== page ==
This study concluded that “participation in receptive and creative cultural activities was significantly associated with good health, good satisfaction with life, low anxiety and depression scores in both genders. Especially in men, attending receptive, rather than creative, cultural activities was more strongly associated with all health-related outcomes.” (Abstract: Cuypers et. al. in Journal of Epidemiology and Community Health) 

Even a minimum of about one event per month showed positive results. (Randy Dotinga at

Further studies are planned. As another observer pointed out, this study might also show that healthier, happier people get out of the house. (Dotinga quoting Shigehiro Oisha)

I also notice that researchers included both viewing and participating in sports as “cultural events.” Here in the United States, those categories are mutually exclusive. So before you get your hopes up, Cultured Women, it’s premature to claim that symphony nights produces healthier and happier men than football games–this study didn’t compare types of events–but any activity is a start. And you’re welcome to test my hypothesis that Cultured Men are fifteen times more attractive.


Text © Gwyn Nichols 2011. All Rights Reserved.

Have you seen this woman?

Photographer Bruce Davidson took this photo of a teenaged girl holding a kitten 50 years ago. Now as he receives the Outstanding Contribution to Photography award, he would like to find the subject. As he was interviewed, the line that made me smile was this first sentence of the life he imagined for her:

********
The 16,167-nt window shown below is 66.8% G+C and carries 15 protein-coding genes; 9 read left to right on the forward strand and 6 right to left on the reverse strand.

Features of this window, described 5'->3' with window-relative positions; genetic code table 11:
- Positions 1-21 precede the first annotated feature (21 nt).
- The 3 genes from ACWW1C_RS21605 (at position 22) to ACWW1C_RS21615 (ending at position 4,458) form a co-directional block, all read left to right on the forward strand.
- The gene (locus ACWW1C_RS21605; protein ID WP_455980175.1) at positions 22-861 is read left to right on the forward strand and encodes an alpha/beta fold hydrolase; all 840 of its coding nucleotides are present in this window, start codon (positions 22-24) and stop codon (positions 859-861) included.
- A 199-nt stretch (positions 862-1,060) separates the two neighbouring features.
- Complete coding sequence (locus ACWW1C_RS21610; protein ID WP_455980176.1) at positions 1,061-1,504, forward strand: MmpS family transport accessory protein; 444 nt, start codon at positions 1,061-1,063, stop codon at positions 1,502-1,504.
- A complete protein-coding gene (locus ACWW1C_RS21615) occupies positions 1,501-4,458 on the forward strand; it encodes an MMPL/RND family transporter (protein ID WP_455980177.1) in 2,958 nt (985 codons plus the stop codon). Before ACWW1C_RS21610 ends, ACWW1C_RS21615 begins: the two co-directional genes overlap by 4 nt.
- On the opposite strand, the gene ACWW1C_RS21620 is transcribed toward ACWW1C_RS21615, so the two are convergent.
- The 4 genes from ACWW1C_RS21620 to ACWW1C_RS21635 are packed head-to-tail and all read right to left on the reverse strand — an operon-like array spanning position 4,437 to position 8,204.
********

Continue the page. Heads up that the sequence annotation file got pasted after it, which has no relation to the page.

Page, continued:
“Let’s hope she became a writer or an artist. Hopefully, she has a full life, and not a life on the street. She was carrying a sleeping bag with her when I met her. I don’t know. Maybe she has a daughter, or even granddaughter that looks just like her and is holding another cat. . . . ”

Did anyone hope you would become a writer or artist? And was that person a successful artist proving it can be done? If not, enjoy his encouragement. Let’s hope you do grow up to be a writer or an artist.


Text © Gwyn Nichols 2011. All Rights Reserved.

More about it:

Lisa Mullins interviews Bruce Davidson at PRI’s The World PRI

Sean O’Hagan article in for Guardian

(Remember Steve McCurry’s photo of a green-eyed Afghan girl, a 1984 National Geographic cover? She was found again 17 years later.)
National Geographic Afghan Girl Found

The Lady with the Pineapple Hair

As teenagers, we stifled giggles whenever we sat behind the lady with the pineapple hair. I theorized that she hoped its astounding height would be slimming. I also guessed that she did not own a hand mirror and had never seen her hair from the rear. This tallest of beehives was teased and sprayed with little back support, like a peacock’s display.

This was the late 70s, so the beehive had been out for nearly a decade. Such a fate seemed unfathomable when those years constituted half our lifespans. Now, of course, it’s obvious how someone could fall even farther behind the trends. (And let’s not discuss our own style of the era, the Farrah Fawcett mane.)